Congressman Kurt Schrader, who is typically on the wrong end of third-party expenditures, seems to have avoided the distinction this go round and should defeat his opponent, Clackamas County Commissioner Tootie Smith, with a comfortable margin.

In Washington House races, with little likelihood of an incumbent loss, most of the attention is on the open seat to be vacated by retiring Congressman Doc Hastings. There is no chance of a Democratic pick up as the "top two" candidates are both Republicans, but the contest is getting nasty and pitting tea party activist and former Washington Redskin Clint Didier vs. state Agriculture Director Dan Newhouse. The race symbolizes the intra-party feud between moderates and those staunch Constitutionalists willing to stick to a cause without compromise.

Rising Influence in the NW

While the politics may be quiet, the increasing seniority of Members of Congress from Oregon and Washington will continue to grow in the next Congress. My next update will focus on the roles and responsibilities of the Northwest's leading senators and congressional representatives.

What Congressional Bipartisanship Wrought

Fallout from the government shutdown last October is having wide ranging impact on the mood and actions of federal legislators in Washington, DC. The term compromise, a dirty word since 2010, has reemerged in the lexicon of American politics as both parties try to avoid lurching from crisis to crisis.

Washington DC, after all, is a town of self-interest and even the most novice political observer could see a continuance of governance by shutdown and showdown could jeopardize the GOP's control of the House and prevent a takeover of the Senate, which now is a distinct possibility in November elections.  

Thus, the GOP had every incentive to work with Democrats to craft a bipartisan compromise on the largest spending bill approved in years. Democrats also wanted government working again, as President Obama and the Democratic Senate seek to put forward a record of accomplishment before the 2014 election.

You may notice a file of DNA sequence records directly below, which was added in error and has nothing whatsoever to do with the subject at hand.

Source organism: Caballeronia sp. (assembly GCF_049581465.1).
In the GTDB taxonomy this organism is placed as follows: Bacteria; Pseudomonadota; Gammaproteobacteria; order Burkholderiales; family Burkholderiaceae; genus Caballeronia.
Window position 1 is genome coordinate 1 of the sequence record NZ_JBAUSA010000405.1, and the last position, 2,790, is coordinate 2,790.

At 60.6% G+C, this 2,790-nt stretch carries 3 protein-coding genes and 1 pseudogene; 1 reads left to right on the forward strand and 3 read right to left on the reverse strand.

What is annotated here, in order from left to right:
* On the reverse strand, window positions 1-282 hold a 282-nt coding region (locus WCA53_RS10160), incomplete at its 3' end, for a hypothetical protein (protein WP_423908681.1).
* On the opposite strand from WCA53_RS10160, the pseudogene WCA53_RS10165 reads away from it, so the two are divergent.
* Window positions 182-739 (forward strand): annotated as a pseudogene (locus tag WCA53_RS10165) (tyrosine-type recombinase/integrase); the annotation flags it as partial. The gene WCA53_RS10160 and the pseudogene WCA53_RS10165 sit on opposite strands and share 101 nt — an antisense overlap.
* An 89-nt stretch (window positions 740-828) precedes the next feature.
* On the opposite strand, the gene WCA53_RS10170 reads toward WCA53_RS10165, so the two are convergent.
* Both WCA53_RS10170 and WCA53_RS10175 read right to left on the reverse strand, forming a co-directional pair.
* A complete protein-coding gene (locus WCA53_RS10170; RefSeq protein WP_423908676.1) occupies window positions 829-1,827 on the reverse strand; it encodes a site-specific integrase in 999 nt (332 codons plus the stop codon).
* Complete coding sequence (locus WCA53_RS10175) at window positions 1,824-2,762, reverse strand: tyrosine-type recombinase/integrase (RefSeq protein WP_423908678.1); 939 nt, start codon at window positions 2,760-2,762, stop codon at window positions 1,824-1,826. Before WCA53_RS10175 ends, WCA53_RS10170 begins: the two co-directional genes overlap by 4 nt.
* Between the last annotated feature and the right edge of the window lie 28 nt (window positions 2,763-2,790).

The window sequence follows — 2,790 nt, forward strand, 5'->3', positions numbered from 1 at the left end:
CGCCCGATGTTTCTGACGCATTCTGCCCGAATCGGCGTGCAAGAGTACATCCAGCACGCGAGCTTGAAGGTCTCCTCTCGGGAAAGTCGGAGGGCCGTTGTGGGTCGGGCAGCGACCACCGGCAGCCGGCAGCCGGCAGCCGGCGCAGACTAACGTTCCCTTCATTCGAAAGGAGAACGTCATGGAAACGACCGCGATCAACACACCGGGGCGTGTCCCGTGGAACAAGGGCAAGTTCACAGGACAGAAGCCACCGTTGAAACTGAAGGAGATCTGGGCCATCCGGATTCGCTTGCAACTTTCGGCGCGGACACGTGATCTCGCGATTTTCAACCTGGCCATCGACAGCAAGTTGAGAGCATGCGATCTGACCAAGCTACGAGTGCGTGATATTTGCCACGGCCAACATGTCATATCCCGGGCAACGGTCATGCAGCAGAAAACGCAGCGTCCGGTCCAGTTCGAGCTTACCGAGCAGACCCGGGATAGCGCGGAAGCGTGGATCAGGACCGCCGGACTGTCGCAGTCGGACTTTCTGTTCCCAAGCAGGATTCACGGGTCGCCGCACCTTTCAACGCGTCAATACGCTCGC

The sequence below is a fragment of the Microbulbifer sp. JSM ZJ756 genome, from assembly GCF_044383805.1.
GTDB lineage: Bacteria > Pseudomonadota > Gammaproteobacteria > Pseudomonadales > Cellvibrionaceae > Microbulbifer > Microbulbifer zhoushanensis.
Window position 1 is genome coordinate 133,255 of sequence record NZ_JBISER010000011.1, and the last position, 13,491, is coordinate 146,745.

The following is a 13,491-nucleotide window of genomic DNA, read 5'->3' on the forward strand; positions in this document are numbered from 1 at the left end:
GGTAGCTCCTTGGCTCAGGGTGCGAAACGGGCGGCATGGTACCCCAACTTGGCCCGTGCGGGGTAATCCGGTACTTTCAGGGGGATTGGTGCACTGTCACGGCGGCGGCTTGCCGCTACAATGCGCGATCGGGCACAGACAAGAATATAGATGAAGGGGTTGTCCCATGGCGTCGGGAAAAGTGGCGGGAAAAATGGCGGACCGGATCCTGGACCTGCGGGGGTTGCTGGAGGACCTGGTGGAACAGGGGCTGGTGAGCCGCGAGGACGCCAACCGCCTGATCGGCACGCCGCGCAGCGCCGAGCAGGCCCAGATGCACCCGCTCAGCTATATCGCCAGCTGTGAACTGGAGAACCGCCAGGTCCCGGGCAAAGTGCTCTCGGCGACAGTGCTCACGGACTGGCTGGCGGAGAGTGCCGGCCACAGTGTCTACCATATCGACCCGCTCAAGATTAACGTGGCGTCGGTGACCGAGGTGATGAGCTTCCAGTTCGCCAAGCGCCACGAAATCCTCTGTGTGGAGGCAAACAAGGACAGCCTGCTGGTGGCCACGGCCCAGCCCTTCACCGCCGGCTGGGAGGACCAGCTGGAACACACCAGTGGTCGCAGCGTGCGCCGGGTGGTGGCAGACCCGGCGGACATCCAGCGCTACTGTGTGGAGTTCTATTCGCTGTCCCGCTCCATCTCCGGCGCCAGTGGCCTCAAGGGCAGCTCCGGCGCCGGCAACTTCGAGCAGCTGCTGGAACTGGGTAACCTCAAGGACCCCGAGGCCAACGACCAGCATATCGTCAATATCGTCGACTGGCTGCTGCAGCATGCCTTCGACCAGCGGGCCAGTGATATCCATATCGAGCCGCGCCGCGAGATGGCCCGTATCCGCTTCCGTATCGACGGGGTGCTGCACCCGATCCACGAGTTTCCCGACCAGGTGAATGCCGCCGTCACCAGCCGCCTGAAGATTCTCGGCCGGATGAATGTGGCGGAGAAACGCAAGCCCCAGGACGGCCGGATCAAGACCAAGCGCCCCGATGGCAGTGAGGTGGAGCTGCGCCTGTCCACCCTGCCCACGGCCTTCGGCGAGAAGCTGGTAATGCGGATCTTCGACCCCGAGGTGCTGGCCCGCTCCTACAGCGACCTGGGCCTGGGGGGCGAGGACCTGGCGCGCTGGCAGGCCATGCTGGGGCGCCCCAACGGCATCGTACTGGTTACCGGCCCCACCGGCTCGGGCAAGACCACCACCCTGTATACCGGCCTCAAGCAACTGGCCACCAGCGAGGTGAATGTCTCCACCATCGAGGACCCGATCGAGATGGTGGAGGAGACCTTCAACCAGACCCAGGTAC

The second term off-year election is historically bad for the party controlling the White House. Democrats fear they could lose their slim five-seat majority in the Senate and even lose seats in the House. The prospect of a united Republican Congress in 2015 has plenty of Democrats losing sleep.

Wyden Could Be a Tax Panel Kingpin

Oregon Senator Ron Wyden could find himself chairing the powerful Senate Finance Committee in the next Congress following if Democrats can hold on to control of the Senate in the 2014 elections.Oregon Senator Ron Wyden may be next in line to become chairman of the Senate Finance Committee, which overseas taxation, trade and Medicare. The one hitch is that Democrats will have to fight to retain control of the Senate in the 2014 elections.

Wyden's potential ascension is due to the announcement today that current Chair Max Baucus, a Montana Democrat, has decided not to seek reelection. Earlier, the ranking Democrat on the committee, West Virginia Democrat Jay Rockefeller, said he was retiring.

The bad news for Wyden is that it may be hard for Democrats to retain those two Senate seats and a few others in the 2014 mid-term elections when there isn't a presidential race to activate all Democratic constituencies.

Elected to the U.S. House in 1980, Wyden moved into his first major chairmanship this term by taking the gavel of the Senate Energy and Natural Resources Committee. It takes that long in seniority-based Congress to move to the front of the line.

For a small state like Oregon, having the chairmanship of one of the most powerful committees in Congress is a big deal. Former Senator Bob Packwood chaired Senate Finance in the early 1980s and engineered a major tax overhaul. At the same time, the late Senator Mark Hatfield chaired Senate Appropriations, which made the two Oregon senators among the hottest phone numbers in DC.